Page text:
The “Unauthorized Use” defense would only be allowed to be invoked once, which is great for Internet service providers, who may want to deter “subscribers” from sharing a wireless router with others in a building. If “subscribers” are intimidated into being cautious, that means more profit for ISPs.

Records of subscribers’ history of invoking independent review would be kept. These records could be used to evaluate disputes during an independent review. It seems highly likely that one could argue fair use in some cases and lose or argue the file was misidentified and lose and in some cases make these same arguments and win. Could there be people who have to defend themselves against having their Internet access altered multiple times and would they be treated as “repeat offenders” with the board increasingly dreading having to listen to cases brought by these “subscribers”?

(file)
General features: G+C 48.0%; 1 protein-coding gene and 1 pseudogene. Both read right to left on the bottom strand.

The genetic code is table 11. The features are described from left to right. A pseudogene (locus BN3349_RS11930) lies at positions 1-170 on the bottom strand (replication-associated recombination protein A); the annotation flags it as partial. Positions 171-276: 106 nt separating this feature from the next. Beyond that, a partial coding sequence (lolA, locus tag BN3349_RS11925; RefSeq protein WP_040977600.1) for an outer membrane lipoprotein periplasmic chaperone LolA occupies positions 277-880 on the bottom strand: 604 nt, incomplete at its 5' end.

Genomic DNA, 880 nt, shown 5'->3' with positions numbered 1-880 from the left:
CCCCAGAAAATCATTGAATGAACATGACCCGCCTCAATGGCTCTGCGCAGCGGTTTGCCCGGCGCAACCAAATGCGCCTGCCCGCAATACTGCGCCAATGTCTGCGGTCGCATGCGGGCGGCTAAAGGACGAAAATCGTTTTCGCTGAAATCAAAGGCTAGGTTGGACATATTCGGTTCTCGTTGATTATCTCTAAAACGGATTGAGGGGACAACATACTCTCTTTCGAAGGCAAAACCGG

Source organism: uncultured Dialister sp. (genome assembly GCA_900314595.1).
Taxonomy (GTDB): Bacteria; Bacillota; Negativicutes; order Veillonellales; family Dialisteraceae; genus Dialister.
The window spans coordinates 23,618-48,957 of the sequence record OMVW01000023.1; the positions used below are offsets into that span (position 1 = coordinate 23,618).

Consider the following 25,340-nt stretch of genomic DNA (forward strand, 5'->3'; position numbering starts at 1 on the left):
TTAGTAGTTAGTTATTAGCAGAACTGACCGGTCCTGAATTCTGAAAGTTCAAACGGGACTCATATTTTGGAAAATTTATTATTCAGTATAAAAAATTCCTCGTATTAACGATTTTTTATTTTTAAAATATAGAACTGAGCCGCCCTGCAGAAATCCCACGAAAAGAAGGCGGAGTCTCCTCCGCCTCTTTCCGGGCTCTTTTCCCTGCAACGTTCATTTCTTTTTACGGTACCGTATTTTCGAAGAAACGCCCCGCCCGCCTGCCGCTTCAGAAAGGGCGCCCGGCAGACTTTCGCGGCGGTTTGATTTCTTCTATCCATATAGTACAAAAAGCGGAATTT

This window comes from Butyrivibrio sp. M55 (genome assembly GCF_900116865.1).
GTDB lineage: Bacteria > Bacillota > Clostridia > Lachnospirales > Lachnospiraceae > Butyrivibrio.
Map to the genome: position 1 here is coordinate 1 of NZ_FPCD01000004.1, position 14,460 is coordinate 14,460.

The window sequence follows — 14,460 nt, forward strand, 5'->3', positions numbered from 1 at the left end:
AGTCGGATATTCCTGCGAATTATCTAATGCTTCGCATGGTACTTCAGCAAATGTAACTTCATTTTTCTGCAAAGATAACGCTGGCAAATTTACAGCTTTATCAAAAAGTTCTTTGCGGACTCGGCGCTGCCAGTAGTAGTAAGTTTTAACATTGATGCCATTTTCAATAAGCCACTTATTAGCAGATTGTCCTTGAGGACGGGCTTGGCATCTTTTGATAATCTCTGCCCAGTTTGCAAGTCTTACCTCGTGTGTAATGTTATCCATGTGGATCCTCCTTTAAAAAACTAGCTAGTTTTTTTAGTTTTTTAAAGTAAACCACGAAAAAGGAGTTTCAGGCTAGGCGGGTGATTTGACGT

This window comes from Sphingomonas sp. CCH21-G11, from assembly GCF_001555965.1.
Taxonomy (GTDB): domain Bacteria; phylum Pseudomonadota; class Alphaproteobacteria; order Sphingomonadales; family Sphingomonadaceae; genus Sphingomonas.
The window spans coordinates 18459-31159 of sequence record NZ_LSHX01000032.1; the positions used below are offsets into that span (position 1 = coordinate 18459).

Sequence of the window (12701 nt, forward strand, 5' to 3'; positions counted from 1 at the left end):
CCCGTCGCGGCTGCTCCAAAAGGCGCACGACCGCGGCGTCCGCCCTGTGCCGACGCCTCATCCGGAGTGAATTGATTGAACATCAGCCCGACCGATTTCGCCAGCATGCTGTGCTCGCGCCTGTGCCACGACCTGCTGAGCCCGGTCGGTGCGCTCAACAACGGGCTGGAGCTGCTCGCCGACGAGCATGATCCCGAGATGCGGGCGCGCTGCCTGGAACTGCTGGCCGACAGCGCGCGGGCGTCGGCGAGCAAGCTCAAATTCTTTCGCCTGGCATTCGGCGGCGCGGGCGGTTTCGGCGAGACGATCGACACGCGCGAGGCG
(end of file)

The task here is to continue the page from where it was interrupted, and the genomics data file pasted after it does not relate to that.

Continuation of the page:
Finally, how would fair use claims really be handled? The proposal says “an accepted, independent expert on copyright law, who is approved by the CCI Executive Committee, to outline prevailing legal principles of fair use for purposes of deciding defenses of fair use, and any other legal principles necessary for resolution of issues within the scope of this Independent Review process.” How independent? If selected by these industry interest groups, won’t this person be someone who has likely litigated on their behalf before, someone who dines and goes to the same country clubs and wines and dines at the same restaurants these industry executives do? Isn’t he or she likely to be seen as someone of the same status as those at the top, who want this system in place to maximize profits?